Dim Light, Long Tunnel

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MarketWatch ran an article on the lack of optimism for the American job market. It offered no analysis of why the market is bad, but it made it clear that it is not likely to get better anytime soon.

The article focused on the job market since 2008. It included a chart on salaries since 1980. It has three categories: college graduates, high school dropouts, and total. The chart reveals that there has not been much improvement for a decade. The flat-lining of salaries began a decade ago, not in 2008.

Conclusion: things are a lot worse than the article reported.This flat-lining is not simply a result of the recession of 2008-9. It is a long-term condition.

The salaries of workers have not changed much. The number of laborers employed has. There are six million fewer people employed today than in 2007.

It gets even more curious. The largest number of job losses has been mainly in the middle-range of salaries. The early recovery phase saw increased employment for low-wage workers.

In a free market, unemployed resources are a huge opportunity. They are like dollar bills floating down a gutter. Why don’t people scoop up the bills? Are they blind?

Entrepreneurs do not remain blind to opportunities? They buy low and sell high. The critics of capitalism complain about capitalists’ greed. By this, they mean “buy low, sell high through exploitation.” But letting a valuable resource float down the gutter is not exploitation. It is either ignorance or else an awareness of hidden costs.


Why don’t wages fall across the board? There are 13 million unemployed people in the United States, plus an additional 8 million working part time because they had lost their full-time jobs, plus 3 million who had not searched for work in the previous four weeks, but wanted work. This is a huge number of people who are unable to get full-time jobs. For these people, this labor market is a disaster.

Why won’t businesses hire them?

Simple: they cost too much. They are not dollar bills floating down the gutter. They are liabilities.

At some price, the economist says, there will be buyers of scarce resources. Of all resources, labor is the most flexible. A specialized machine can be used for whatever it was designed to do or for scrap metal. A human being can do a wide variety of tasks. With training, the number of these tasks grows remarkably. So, of all resources, labor is the least likely to remain unemployed in a free market.

There is clearly something fundamentally wrong with today’s labor markets. Unemployment is too high. This was what called classical economics into question in the 1930s. It is again raising doubts.

Classical economics could and did explain long-term unemployment: government laws that prevented prices and wages from falling. The markets did not clear. The Austrian School economists have continued to point this out from the 1930s until today, but there were few of them in 1930 and fewer in 1940.

Major figures defected: Lionel Robbins, Gottfried Haberler, and Fritz Machlup. They retained their positions at the prestigious universities that hired them. No Austrian School economist who blamed the government for the Great Depression has ever taught in an economics faculty at an Ivy League university or comparable high-prestige university. Hayek was blackballed by the economics department of the University of Chicago. He was hired to teach in an obscure department, the Committee on Social Thought.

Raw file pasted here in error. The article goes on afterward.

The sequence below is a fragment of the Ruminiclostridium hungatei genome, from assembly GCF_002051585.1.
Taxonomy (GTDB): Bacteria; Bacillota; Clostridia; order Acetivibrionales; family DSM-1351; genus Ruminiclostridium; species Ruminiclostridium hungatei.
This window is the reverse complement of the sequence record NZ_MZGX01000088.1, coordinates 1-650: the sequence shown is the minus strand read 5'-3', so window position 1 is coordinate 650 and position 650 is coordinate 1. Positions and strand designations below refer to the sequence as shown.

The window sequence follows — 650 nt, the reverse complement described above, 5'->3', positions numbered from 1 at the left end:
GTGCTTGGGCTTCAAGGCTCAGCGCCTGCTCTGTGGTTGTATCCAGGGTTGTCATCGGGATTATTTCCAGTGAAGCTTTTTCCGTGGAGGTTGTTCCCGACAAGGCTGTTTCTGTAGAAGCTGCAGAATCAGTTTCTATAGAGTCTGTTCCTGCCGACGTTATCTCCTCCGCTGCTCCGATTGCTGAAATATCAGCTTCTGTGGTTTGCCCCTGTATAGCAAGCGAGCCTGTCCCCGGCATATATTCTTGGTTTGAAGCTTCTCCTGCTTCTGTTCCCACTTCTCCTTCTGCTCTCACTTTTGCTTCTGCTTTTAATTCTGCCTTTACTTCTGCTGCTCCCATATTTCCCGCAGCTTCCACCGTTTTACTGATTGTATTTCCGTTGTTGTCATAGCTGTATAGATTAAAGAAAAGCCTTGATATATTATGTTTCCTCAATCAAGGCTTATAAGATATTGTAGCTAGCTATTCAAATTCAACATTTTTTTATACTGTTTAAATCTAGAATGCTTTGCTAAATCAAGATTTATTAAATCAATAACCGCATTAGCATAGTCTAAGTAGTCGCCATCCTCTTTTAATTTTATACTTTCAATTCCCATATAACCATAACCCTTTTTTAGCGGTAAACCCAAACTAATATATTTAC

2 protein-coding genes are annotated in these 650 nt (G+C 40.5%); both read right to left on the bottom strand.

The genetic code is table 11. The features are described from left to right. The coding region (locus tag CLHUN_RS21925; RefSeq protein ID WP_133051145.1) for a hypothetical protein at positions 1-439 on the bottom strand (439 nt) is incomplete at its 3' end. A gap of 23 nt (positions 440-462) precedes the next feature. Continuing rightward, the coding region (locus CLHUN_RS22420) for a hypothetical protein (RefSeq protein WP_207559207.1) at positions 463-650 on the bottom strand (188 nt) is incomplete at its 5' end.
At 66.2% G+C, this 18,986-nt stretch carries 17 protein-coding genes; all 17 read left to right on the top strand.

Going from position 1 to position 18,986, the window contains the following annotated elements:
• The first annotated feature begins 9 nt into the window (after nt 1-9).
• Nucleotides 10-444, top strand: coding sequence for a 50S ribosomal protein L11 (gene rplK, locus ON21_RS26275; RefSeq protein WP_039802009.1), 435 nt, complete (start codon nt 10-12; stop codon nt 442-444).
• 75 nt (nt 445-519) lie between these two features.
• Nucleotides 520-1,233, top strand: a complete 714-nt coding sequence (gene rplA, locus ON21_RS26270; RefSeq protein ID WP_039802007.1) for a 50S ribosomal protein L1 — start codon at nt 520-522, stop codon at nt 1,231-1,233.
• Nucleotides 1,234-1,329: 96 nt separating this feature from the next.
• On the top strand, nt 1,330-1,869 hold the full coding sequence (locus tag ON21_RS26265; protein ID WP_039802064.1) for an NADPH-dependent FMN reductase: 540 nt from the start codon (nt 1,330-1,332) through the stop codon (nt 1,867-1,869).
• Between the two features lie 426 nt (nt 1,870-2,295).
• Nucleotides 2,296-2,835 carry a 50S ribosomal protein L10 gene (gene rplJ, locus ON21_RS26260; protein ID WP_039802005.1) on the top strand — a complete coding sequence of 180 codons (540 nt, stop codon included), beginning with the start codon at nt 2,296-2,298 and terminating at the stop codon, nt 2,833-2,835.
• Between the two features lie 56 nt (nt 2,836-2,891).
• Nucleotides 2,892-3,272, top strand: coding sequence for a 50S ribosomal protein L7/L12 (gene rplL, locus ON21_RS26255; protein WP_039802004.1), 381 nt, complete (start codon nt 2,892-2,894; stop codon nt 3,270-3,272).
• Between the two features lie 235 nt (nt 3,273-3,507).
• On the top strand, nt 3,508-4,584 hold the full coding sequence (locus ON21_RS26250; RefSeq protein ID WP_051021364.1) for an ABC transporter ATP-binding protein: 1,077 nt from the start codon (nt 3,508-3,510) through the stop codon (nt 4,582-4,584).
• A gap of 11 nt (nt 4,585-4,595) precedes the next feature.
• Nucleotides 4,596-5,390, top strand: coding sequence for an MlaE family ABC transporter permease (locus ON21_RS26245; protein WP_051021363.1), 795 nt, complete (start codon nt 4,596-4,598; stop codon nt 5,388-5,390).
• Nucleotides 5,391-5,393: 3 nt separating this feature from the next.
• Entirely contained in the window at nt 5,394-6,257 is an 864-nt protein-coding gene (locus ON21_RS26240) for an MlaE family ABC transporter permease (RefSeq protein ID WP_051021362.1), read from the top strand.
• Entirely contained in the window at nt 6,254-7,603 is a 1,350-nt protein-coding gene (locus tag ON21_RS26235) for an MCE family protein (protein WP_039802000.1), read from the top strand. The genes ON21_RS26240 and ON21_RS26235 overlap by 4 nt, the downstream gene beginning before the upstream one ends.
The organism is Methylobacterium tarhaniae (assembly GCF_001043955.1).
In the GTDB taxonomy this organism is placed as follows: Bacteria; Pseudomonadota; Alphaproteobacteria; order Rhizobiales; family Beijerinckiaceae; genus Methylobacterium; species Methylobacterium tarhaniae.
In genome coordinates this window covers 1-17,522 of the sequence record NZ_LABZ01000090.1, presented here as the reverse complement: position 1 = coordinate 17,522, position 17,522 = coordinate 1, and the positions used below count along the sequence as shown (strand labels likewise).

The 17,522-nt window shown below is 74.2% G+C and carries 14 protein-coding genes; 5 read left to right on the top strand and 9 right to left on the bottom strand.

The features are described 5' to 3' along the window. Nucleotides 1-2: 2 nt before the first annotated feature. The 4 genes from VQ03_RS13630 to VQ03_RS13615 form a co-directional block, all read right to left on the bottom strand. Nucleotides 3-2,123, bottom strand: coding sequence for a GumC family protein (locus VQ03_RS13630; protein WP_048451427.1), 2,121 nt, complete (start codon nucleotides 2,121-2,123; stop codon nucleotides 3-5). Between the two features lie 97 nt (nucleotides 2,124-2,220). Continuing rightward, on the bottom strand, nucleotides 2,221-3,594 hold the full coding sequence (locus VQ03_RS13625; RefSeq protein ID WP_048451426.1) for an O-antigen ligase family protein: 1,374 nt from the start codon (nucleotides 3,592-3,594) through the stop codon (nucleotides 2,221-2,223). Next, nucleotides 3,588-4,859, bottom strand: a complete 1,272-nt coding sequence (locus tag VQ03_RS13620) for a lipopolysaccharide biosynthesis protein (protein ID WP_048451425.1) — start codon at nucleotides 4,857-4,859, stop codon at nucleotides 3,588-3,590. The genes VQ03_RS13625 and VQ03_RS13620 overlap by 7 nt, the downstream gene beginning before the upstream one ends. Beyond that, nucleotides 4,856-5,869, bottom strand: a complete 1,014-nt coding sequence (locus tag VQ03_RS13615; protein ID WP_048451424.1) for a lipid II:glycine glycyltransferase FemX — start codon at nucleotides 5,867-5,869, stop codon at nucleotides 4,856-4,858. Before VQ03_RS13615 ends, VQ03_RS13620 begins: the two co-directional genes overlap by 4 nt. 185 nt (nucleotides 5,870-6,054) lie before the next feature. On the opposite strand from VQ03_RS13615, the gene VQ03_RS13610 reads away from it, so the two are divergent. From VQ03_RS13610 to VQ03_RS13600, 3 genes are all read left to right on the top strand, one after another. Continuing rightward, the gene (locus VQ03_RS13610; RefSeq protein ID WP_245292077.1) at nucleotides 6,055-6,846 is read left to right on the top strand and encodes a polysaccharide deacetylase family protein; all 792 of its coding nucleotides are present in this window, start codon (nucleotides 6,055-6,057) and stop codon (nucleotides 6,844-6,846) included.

Murray Rothbard’s book, America’s Great Depression (1963) returned to this theme. Rothbard was unable to get a job in a college that had an economics department until 1984: the University of Nevada at Las Vegas. The only major historian to agree with him is Paul Johnson, whose Modern Times (1983) relied on Rothbard’s book. But Johnson had no university position.

Once again, economists should ask: Why do wages not fall?

There are many reasons. Some are internal to the firm. Others are imposed by the government


Lowering wages across the board lowers morale. When a company starts cutting wages, word gets out fast that there is a crisis. The best employees start looking for escape hatches. So, businesses do their best to keep wages stable. They just stop giving raises.

They could cut some people’s wage. But then envy takes root. The losers resent the winners. They are tempted to sabotage the system. They find ways of non-cooperation.

Companies do not like to fire people. Fired people draw state-mandated unemployment insurance. This can raise a company’s monthly payments into the fund. There are cases where fired people sue the employer, claiming discrimination of some kind. That gets expensive: lawyer fees. Firing people lowers morale among the still employed. Rumors fly about the company’s future prospects.

Then there is the usual pain of firing old colleagues. Nobody wants the job. There is a movie about this: Up in the Air. Companies hire specialists who come in and fire people. It’s more impersonal this way. But it costs money to hire the decapitator. Businesses do not like to waste money.

So, the tendency of a business is to keep wages stable, keep the number of employees stable, and let normal attrition take over. Some people leave. They are not replaced. Others in the company are asked to take over whatever the departed people did.

This is a functional reduction of wages. The company demands more work for the same wage. Under normal circumstances, this leads to more attrition. But in a recession, it doesn’t. Workers grin and bear it.

The chart on salaries indicates that the attrition strategy began around 2001. Businesses stopped giving raises, other than whatever it took to keep up with price inflation. Workers grinned and bore it.

In 1999, the labor force as a percentage of the U.S. population peaked. It had grown steadily since 1970.

This is a fundamental break in the recent history of the United States. Something changed around 2000 that took people out of the labor force.


Existing businesses do not like to cut wages or fire people. This is why they tend to get less competitive. This is a form of stagnation.

Historically, the businesses that hire people are small businesses. Small businesses account for the bulk of all employment. This Wikipedia summary is accurate.